Constantine von Hoffman explains it on CIO.com:
Cyber war is not what the Chinese currently appear to be up to. That’s called spying. If you doubt it consider what Rep. Mike Rogers, chair of the House Intelligence Committee, said Sunday on one of those talk shows that no one outside of D.C. watches:
“They use their military and intelligence structure to [steal] intellectual property from American businesses, and European businesses, and Asian businesses, repurpose it and then compete in the international market against the United States.”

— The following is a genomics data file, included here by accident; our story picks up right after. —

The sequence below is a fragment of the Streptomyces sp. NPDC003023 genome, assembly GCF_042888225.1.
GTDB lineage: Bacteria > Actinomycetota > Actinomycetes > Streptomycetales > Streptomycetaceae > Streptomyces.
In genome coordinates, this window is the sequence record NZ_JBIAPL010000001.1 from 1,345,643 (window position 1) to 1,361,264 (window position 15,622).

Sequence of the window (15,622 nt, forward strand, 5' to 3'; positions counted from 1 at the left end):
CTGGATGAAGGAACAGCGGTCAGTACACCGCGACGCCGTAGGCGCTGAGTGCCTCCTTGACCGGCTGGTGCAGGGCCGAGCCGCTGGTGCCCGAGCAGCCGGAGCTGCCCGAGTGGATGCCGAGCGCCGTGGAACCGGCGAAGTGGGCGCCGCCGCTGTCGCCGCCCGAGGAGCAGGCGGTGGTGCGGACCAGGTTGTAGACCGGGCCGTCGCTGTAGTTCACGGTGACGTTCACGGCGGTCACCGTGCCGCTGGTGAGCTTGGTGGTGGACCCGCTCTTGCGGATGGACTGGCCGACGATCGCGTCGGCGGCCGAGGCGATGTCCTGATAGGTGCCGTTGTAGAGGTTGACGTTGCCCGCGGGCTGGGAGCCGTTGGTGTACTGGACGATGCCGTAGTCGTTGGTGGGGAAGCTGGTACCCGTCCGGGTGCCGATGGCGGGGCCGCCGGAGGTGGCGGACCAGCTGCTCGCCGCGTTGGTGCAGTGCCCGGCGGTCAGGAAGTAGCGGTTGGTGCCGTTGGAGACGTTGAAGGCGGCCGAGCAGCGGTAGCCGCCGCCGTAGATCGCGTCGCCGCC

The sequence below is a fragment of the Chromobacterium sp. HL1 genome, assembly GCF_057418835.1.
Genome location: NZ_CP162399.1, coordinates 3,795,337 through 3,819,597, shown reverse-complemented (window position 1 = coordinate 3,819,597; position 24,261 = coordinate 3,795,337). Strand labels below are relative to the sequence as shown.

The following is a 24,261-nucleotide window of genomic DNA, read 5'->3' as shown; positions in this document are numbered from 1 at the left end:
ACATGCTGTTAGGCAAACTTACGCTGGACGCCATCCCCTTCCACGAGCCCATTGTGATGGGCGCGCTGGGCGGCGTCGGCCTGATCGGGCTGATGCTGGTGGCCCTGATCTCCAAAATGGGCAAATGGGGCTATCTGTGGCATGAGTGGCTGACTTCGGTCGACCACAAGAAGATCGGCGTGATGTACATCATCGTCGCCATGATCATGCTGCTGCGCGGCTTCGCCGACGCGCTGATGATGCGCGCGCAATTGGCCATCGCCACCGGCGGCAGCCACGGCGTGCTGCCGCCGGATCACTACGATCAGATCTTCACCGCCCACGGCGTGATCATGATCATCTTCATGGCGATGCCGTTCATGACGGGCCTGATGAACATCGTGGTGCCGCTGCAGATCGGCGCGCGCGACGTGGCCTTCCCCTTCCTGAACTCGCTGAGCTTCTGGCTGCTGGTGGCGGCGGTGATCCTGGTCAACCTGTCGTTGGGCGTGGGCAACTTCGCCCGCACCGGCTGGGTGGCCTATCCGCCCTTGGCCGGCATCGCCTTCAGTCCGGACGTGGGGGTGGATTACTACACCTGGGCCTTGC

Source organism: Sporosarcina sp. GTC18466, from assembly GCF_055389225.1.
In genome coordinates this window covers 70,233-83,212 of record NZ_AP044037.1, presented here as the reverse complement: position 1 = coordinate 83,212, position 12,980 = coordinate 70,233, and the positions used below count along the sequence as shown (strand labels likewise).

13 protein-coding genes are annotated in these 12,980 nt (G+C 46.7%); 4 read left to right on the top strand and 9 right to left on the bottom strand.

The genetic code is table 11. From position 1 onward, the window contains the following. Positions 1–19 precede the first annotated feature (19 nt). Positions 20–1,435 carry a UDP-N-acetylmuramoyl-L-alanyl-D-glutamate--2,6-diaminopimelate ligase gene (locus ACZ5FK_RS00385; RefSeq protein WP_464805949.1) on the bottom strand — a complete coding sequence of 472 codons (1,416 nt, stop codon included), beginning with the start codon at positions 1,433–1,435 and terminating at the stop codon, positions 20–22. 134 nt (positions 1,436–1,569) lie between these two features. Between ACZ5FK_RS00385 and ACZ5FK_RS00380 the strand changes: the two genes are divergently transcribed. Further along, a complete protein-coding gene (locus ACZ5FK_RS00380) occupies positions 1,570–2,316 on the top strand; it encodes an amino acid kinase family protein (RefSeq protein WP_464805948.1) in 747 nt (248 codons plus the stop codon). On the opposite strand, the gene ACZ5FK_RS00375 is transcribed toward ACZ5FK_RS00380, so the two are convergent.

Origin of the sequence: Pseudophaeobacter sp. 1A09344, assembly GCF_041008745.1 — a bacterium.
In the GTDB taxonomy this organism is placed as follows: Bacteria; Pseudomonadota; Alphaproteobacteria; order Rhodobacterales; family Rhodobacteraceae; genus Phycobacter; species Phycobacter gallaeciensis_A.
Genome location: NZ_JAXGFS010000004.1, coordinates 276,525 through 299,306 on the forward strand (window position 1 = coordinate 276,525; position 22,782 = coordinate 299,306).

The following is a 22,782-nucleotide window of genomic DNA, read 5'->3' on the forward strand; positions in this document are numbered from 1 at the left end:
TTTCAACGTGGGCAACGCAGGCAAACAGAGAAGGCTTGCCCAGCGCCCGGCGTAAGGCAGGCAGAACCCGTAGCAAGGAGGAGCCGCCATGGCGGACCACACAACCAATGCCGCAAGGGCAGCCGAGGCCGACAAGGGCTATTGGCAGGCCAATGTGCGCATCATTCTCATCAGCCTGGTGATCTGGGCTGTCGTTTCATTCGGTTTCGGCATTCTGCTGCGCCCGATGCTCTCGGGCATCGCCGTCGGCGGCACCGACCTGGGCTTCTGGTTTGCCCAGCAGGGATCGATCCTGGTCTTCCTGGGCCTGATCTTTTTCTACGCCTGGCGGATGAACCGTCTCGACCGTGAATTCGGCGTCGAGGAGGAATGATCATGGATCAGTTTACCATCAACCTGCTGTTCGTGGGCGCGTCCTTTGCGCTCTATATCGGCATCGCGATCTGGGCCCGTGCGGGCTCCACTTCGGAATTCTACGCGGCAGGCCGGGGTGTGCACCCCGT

If stealing secrets is an act of war then America is currently at war with all of its allies.
That’s some crisp contrarianism, and I like the dig at D.C.‘s self‐importance.
At around the time I was reading this article yesterday, an email arrived in my inbox touting an upcoming book event on “Cyber Warfare: How Conflicts in Cyberspace Are Challenging America and Changing the World.”
Oh, there’s no shortage of challenges laid before all actors trying to secure computers, networks, and data, but don’t mistake the number of vulnerabilities or threats with the likelihood they will manifest themselves, or the consequence if they do. The “cyberwar” frame is inapt, and looking at cybersecurity through a geopolitical lens is not likely to produce policies that cost‐effectively protect our wealth and values.